Sexuality talk during adolescent health maintenance visits

Stewart C. Alexander, J. Fortenberry, Kathryn I. Pollak, Terrill Bravender, J. Kelly Davis, Truls Ostbye, James A. Tulsky, Rowena J. Dolor, Cleveland G. Shields

Research output: Contribution to journalArticle

66 Citations (Scopus)

Abstract

IMPORTANCE Physicians may be important sources of sexuality information and preventive services, and one-on-one confidential time during health maintenance visits is recommended to allow discussions of sexual development, behavior, and risk reduction. However, little is known about the occurrence and characteristics of physician-adolescent discussions about sexuality. OBJECTIVE To examine predictors of time spent discussing sexuality, level of adolescent participation, and physician and patient characteristics associated with sexuality discussions during health maintenance visits by early and middle adolescents. DESIGN, SETTING, AND PARTICIPANTS Observational study of audio-recorded conversations between 253 adolescents (mean age, 14.3 years; 53%female; 40% white; 47%African American) and 49 physicians (82%pediatricians; 84%white; 65%female; mean age, 40.9 years; mean [SD] duration in practice, 11.8 [8.7] years) coded for sexuality content at 11 clinics (3 academic and 8 community-based practices) located throughout the Raleigh/Durham, North Carolina, area. MAIN OUTCOMES AND MEASURES Total time per visit during which sexuality issueswere discussed. RESULTS One hundred sixty-five (65%) of all visits had some sexual content within it. The average time of sexuality talk was 36 seconds (35%0 seconds; 30% 1-35 seconds; and 35% 36 seconds). Ordinal logistic regression (outcome of duration: 0, 1-35, or 36 seconds), adjusted for clustering of patients within physicians, found that female patients (odds ratio [OR] = 2.58; 95%CI, 1.53-4.36), older patients (OR = 1.37; 95%CI, 1.13-1.65), conversations with explicit confidentiality discussions (OR = 4.33; 95%CI, 2.58-7.28), African American adolescents (OR = 1.58; 95%CI, 1.01-2.48), and longer overall visit (OR = 1.07; 95%CI, 1.03-1.11) were associated with more sexuality talk, and Asian physicians were associated with less sexuality talk (OR = 0.13; 95%CI, 0.08-0.20). In addition, the same significant associations between adolescent, physician, and visit characteristics were significantly associated with greater adolescent participation. CONCLUSIONS AND RELEVANCE Our study may be the first to directly observe sexuality talk between physicians and adolescents.We found that one-third of all adolescents had annual visits without any mention of sexuality issues; when sexuality talk occurred, it was brief. Research is needed to identify successful strategies physicians can use to engage adolescents in discussions about sexuality to help promote healthy sexual development and decision making.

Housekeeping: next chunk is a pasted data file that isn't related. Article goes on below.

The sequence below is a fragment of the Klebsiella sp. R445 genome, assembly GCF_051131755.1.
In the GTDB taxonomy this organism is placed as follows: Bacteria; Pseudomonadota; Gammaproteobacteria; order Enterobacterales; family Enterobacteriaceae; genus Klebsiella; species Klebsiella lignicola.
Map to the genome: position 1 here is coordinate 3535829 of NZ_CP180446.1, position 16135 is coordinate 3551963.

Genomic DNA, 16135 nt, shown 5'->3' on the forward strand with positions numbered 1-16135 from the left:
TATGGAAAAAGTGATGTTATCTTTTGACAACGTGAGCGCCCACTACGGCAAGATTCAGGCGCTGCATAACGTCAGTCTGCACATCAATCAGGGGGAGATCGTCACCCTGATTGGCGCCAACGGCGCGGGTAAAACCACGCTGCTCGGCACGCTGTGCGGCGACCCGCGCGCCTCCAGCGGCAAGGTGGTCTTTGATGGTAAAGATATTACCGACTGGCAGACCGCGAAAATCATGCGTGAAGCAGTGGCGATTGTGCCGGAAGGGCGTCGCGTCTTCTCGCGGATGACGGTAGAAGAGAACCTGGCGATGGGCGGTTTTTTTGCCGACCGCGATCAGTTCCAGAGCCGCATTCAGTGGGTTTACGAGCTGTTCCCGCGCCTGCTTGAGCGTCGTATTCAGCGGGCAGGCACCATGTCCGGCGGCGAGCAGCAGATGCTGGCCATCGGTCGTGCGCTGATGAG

Original languageEnglish
Pages (from-to)163-169
Number of pages7
JournalJAMA Pediatrics
Volume168
Issue number2
DOIs
StatePublished - Feb 2014

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Sexuality
Physicians
Odds Ratio
Sexual Development
African Americans
Adolescent Health
Patient Participation
Information Services
Confidentiality
Health
Risk Reduction Behavior
Sexual Behavior
Observational Studies
Cluster Analysis
Decision Making
Logistic Models

ASJC Scopus subject areas

  • Pediatrics, Perinatology, and Child Health

Cite this

Alexander, S. C., Fortenberry, J., Pollak, K. I., Bravender, T., Davis, J. K., Ostbye, T., ... Shields, C. G. (2014). Sexuality talk during adolescent health maintenance visits. JAMA Pediatrics, 168(2), 163-169. https://doi.org/10.1001/jamapediatrics.2013.4338